Note: It doesn't look like a sulfate.

 

 

 

 

I don't know how you can say it doesn't look like sulphates. You have a greenish/whiteish mixture there. My guess is you have a mixture of all three sulphates. If copper sulphate is not fully hydrated it will be white - should go blue when more water is added.

 

All three sulphates are water-soluble, so if you try to dissolve them up in distilled water, filter off any unreacted oxides that may be making it look dirty  - or let it settle and decant the supernatant liquid, leaving the sludge behind - and then from the clear liquid you may be able to evaporate the water slowly and get some decent crystals, instead of this mixture. Why not try it and see? 

 

But I must warn you that treating metal oxides with sulphuric acid is not likely to give you anything but boring old sulphates.

 

What do you mean by a "hyper" oxidation state? There are Fe +4 and Fe +6 oxidation states known, but these are rare and you won't get to them using sulphuric acid. Similarly you can get Cu +3 in rare cases, but not with sulphuric acid. (You have no chance at all of getting Al in any oxidation state >3 since that would involve breaking into the electron shell below the valence shell. The ionisation energy for that process is 120eV, way above what chemistry can do for you.) 

 

As for "metallic oxygen bonds", I do not understand this. Metallic bonding involves delocalised valence electrons, for which you need an element in its reduced form that is willing to give up one or more electrons into the delocalised system - in other words a metal. How can oxygen play a role in this?    

 

P.S. None of this appears to relate to carbon nano-tubes, which are formed of elemental carbon, i.e. in an oxidation state of zero. 


Edited by exchemist, 06 August 2018 - 07:52 AM.


#7 VictorMedvil

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Posted 06 August 2018 - 07:54 AM

I don't know how you can say it doesn't look like sulphates. You have a greenish/whiteish mixture there. My guess is you have a mixture of all three sulphates. If copper sulphate is not fully hydrated it will be white - should go blue when more water is added.

 

All three sulphates are water-soluble, so if you try to dissolve them up in distilled water, filter off any unreacted oxides that may be making it look dirty  - or let it settle and decant the supernatant liquid, leaving the sludge behind - and then from the clear liquid you may be able to evaporate the water slowly and get some decent crystals, instead of this mixture. Why not try it and see?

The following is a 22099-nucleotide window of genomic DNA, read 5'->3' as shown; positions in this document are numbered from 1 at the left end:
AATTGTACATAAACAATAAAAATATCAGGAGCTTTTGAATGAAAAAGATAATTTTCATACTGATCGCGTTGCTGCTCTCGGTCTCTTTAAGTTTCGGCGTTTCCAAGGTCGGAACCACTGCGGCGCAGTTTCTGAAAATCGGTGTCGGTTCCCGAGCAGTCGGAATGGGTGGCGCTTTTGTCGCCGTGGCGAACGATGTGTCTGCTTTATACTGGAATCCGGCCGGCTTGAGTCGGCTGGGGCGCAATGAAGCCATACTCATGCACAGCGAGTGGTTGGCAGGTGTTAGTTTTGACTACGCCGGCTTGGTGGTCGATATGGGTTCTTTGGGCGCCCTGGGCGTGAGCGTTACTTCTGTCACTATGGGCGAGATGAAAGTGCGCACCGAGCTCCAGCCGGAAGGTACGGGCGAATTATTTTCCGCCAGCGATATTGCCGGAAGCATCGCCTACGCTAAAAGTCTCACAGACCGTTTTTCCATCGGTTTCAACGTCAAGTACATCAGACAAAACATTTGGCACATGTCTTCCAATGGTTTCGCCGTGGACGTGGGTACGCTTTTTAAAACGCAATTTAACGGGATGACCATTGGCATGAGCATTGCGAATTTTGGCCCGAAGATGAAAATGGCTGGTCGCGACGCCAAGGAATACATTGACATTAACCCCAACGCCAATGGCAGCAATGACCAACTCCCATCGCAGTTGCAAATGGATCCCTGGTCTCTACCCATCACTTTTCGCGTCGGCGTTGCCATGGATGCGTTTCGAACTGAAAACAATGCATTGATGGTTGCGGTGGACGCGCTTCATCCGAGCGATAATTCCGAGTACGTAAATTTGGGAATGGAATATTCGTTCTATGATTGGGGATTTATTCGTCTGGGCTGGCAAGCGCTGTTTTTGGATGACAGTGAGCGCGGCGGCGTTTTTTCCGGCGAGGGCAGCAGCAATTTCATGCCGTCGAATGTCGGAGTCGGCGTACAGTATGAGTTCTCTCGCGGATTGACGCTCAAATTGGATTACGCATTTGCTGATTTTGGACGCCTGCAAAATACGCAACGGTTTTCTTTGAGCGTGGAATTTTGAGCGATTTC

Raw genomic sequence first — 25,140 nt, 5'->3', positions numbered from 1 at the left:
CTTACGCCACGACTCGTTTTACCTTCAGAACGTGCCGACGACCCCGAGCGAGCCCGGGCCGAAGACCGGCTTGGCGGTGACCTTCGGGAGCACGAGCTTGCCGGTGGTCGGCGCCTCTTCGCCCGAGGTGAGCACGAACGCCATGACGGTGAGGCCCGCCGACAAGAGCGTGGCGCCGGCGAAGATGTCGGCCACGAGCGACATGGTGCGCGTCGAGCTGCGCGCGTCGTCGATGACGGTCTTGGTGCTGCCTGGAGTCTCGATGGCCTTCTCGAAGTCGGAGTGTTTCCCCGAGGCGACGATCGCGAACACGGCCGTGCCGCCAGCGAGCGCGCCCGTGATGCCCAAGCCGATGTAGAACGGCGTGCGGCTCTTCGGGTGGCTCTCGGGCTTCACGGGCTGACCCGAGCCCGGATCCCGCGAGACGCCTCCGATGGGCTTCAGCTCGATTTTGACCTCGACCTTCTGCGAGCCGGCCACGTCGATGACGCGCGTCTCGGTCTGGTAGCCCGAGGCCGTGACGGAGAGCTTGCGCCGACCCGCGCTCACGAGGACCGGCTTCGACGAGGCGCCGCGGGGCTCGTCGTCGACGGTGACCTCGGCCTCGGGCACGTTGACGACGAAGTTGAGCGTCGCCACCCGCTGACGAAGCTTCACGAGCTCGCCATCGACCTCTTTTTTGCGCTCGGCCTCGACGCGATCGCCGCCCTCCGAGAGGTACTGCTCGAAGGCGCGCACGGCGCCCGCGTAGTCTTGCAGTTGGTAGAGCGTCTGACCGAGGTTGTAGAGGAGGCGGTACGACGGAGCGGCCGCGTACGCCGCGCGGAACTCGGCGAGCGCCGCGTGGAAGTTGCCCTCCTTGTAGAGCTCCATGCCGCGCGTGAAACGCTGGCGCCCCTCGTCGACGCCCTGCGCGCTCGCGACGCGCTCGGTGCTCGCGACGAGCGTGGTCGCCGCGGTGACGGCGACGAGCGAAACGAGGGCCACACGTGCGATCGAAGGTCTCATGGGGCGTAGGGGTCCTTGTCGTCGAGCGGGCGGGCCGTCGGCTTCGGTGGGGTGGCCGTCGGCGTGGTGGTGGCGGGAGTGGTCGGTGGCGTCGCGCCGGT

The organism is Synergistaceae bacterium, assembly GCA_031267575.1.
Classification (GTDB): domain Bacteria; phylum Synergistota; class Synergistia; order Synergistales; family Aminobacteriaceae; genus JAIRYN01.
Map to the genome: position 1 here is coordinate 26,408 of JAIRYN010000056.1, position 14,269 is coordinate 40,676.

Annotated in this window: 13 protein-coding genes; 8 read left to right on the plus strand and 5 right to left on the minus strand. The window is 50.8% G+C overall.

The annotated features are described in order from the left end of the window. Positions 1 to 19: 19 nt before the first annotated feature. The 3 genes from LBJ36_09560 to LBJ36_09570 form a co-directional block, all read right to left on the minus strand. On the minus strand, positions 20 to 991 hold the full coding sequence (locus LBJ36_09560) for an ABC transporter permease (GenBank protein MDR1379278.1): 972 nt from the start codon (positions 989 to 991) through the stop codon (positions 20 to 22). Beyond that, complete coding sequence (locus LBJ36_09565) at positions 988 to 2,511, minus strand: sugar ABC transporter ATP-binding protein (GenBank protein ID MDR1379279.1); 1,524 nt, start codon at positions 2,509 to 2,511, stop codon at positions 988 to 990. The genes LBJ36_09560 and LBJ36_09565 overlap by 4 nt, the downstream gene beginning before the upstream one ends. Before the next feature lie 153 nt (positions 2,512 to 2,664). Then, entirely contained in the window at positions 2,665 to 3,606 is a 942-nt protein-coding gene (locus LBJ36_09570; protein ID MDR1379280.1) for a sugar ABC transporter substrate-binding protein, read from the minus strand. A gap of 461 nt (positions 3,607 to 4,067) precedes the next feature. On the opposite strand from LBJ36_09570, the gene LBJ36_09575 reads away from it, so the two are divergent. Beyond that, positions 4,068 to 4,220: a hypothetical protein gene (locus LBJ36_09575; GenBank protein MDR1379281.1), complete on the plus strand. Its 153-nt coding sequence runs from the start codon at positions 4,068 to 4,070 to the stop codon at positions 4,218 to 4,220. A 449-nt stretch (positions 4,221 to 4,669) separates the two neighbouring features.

But I must warn you that treating metal oxides with sulphuric acid is not likely to give you anything but boring old sulphates.

 

What do you mean by a "hyper" oxidation state? There are Fe +4 and Fe +6 oxidation states known, but these are rare and you won't get to them using sulphuric acid. Similarly you can get Cu +3 in rare cases, but not with sulphuric acid. (You have no chance at all of getting Al in any oxidation state >3 since that would involve breaking into the electron shell below the valence shell. The ionisation energy for that process is 120eV, way above what chemistry can do for you.) 

 

As for "metallic oxygen bonds", I do not understand this. Metallic bonding involves delocalised valence electrons, for which you need an element in its reduced form that is willing to give up one or more electrons into the delocalised system - in other words a metal. How can oxygen play a role in this?    

 

P.S. None of this appears to relate to carbon nano-tubes, which are formed of elemental carbon, i.e. in an oxidation state of zero. 

 

I dunno, I am bored Exchemist. Do Sulfates bind with each-other, In any unique structures, what about if you mix several together in the same synthesis, that is how bored I am.


Edited by VictorMedvil, 06 August 2018 - 07:56 AM.


#8 exchemist

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Posted 06 August 2018 - 08:30 AM

I dunno, I am bored Exchemist. Do Sulfates bind with each-other, In any unique structures, what about if you mix several together in the same synthesis, that is how bored I am.

There are double salt sulphates involving Al - the "alums" https://en.wikipedia.org/wiki/Alum - but these involve a second cation with one +ve charge not 2 or 3. I cannot think of any with a 2+ and a 3+ cation, offhand.